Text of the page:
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Tamarind. Is There Anything It Can’t Do?

It’s always time for tamarind! With apologies to the old Saturday Night Live skit about Shimmer (“It’s a floor wax AND a dessert topping"), tamarind does seem to have a ton of uses. Some of the more exotic tamarind uses are as a meat tenderizer, a metal polisher, dried in a paste to act as a cast for broken bones, as an extract for eye drops, and as an ingredient in Worcestershire sauce. Now that’s versatility! And we haven’t even gotten to the main uses in food and beverages.

Tamarind is a hardwood tree that grows in tropical climates. It produces curved pods with seeds covered by fibrous pulp.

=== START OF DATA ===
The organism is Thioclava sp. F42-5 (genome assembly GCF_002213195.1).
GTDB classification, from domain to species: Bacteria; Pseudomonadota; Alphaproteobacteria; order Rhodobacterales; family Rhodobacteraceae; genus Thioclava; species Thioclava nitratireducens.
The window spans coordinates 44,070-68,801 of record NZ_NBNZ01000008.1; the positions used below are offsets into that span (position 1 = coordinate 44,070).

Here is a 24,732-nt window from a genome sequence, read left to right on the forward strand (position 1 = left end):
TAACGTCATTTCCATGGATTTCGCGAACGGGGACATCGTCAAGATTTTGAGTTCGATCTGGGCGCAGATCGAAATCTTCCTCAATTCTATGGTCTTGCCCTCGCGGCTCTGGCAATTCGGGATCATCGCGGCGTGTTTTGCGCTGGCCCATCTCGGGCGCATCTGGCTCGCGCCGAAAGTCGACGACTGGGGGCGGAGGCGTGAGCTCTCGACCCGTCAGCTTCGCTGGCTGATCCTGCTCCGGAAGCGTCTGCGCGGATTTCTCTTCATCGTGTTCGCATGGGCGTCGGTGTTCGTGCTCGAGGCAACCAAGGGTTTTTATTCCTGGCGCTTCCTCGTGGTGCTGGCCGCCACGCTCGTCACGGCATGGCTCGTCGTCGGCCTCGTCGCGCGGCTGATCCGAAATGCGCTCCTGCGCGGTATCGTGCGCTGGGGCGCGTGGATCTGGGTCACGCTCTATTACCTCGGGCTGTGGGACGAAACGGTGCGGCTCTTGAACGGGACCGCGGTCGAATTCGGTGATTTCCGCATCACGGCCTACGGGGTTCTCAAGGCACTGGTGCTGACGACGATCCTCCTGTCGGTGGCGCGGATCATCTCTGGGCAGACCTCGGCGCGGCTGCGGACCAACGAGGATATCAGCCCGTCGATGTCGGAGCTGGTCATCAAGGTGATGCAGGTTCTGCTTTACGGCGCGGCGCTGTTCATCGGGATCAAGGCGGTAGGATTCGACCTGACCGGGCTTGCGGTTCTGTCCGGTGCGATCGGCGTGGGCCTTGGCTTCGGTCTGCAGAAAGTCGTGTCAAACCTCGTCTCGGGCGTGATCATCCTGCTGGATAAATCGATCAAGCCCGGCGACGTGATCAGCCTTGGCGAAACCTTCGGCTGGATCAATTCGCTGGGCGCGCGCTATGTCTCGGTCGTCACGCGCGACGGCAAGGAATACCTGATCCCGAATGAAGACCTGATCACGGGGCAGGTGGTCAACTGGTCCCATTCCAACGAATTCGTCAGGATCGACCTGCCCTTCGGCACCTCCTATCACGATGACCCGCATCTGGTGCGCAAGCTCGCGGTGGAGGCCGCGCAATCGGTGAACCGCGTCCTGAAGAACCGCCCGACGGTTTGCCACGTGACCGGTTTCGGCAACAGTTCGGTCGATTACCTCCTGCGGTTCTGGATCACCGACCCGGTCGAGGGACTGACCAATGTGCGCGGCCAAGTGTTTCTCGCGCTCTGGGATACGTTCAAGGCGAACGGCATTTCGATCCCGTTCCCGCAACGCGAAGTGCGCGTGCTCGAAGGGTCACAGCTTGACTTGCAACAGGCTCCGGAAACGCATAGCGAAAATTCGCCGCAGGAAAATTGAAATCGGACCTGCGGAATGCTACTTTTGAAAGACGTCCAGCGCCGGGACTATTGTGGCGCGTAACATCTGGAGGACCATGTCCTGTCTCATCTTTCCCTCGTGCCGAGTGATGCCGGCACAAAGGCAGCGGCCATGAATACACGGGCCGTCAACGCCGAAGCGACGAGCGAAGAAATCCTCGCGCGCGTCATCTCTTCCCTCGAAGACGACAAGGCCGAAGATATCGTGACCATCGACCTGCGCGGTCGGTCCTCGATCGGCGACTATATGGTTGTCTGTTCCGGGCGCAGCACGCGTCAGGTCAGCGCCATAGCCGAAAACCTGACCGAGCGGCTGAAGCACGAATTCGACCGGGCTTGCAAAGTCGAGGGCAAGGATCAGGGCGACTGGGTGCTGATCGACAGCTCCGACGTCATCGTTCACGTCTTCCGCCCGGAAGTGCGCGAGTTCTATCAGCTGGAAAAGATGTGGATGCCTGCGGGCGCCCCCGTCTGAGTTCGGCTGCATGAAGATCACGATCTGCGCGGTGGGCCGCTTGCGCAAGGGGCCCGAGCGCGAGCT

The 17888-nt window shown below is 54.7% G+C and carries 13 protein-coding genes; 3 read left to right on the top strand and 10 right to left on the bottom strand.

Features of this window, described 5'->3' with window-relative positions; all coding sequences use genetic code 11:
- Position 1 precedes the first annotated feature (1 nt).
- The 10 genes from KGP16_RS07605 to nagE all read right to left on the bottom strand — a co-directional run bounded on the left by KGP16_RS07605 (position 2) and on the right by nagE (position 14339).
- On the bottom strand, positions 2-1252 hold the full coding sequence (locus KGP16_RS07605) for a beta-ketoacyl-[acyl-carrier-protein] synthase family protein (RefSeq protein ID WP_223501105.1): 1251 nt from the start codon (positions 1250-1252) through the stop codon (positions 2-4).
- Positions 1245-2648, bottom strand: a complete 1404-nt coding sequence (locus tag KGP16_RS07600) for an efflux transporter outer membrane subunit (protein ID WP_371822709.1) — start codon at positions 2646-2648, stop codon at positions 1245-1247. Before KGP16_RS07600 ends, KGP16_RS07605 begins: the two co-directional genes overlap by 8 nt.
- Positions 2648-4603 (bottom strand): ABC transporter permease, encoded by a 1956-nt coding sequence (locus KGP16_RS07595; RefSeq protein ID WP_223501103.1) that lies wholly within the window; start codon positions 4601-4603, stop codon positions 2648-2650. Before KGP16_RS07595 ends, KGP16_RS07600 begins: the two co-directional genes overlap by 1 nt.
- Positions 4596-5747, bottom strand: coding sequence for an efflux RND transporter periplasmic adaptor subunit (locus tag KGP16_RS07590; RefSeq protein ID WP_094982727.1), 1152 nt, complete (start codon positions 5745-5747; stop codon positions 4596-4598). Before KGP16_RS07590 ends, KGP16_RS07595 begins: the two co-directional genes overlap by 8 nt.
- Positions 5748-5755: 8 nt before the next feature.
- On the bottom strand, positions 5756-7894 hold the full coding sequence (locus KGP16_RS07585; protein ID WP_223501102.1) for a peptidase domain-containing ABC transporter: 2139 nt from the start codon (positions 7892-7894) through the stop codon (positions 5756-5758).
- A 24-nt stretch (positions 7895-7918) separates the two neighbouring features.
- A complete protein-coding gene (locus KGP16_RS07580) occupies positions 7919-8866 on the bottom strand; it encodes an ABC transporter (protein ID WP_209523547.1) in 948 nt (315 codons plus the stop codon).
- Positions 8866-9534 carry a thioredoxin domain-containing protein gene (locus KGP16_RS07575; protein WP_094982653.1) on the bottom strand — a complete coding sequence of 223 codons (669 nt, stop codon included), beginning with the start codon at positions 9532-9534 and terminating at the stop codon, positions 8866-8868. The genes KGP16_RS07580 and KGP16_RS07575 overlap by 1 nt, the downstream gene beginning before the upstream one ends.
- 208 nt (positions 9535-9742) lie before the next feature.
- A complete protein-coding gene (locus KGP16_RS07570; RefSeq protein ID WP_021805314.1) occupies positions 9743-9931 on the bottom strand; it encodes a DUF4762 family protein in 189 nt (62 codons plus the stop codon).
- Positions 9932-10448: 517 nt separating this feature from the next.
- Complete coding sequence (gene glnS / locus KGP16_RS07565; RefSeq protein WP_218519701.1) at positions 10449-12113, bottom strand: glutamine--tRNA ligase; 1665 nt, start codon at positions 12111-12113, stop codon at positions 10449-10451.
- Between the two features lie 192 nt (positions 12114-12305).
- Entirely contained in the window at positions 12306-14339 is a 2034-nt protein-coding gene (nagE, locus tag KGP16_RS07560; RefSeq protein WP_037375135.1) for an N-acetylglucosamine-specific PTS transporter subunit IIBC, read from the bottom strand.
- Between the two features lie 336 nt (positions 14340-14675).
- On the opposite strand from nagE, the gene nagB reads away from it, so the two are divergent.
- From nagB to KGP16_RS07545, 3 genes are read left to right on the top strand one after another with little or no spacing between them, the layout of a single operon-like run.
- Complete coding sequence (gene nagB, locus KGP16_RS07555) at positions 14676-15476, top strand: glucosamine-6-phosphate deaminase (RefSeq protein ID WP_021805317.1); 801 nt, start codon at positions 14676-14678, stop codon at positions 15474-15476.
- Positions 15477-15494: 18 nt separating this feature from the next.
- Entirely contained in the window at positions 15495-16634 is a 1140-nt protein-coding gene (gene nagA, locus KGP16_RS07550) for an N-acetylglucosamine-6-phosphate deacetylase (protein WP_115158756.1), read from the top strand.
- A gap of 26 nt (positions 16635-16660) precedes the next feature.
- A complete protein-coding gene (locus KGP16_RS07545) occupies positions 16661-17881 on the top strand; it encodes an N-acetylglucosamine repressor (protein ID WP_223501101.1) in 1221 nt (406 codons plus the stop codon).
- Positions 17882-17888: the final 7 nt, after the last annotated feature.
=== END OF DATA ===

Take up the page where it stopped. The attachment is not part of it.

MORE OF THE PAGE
Tamarind Image

The pods mean it is technically a legume, but tamarind is typically considered a fruit. And yet tamarind is low-glycemic and has a number of savory uses too. Tamarind is sold in the original pod form, pastes, or powders, and the tree’s leaves, seeds, and pulp each have their own end uses.

Indian cooking makes great use of tamarind in sauces, chutneys, and even curries. Mexican culinary uses for tamarind are often in beverages and desserts, leveraging the fruit’s unique combination of sweet and sour in a variety of sodas and hard candy. And Crux Recover uses tamarind for its traditional benefits associated with antioxidants and inflammation.

Crux Recover Image

Who knows? Maybe tamarind could also be a floor wax.

¯\_(ツ)_/¯

* Note that this article is not medical advice. Always talk to a medical professional about health matters.


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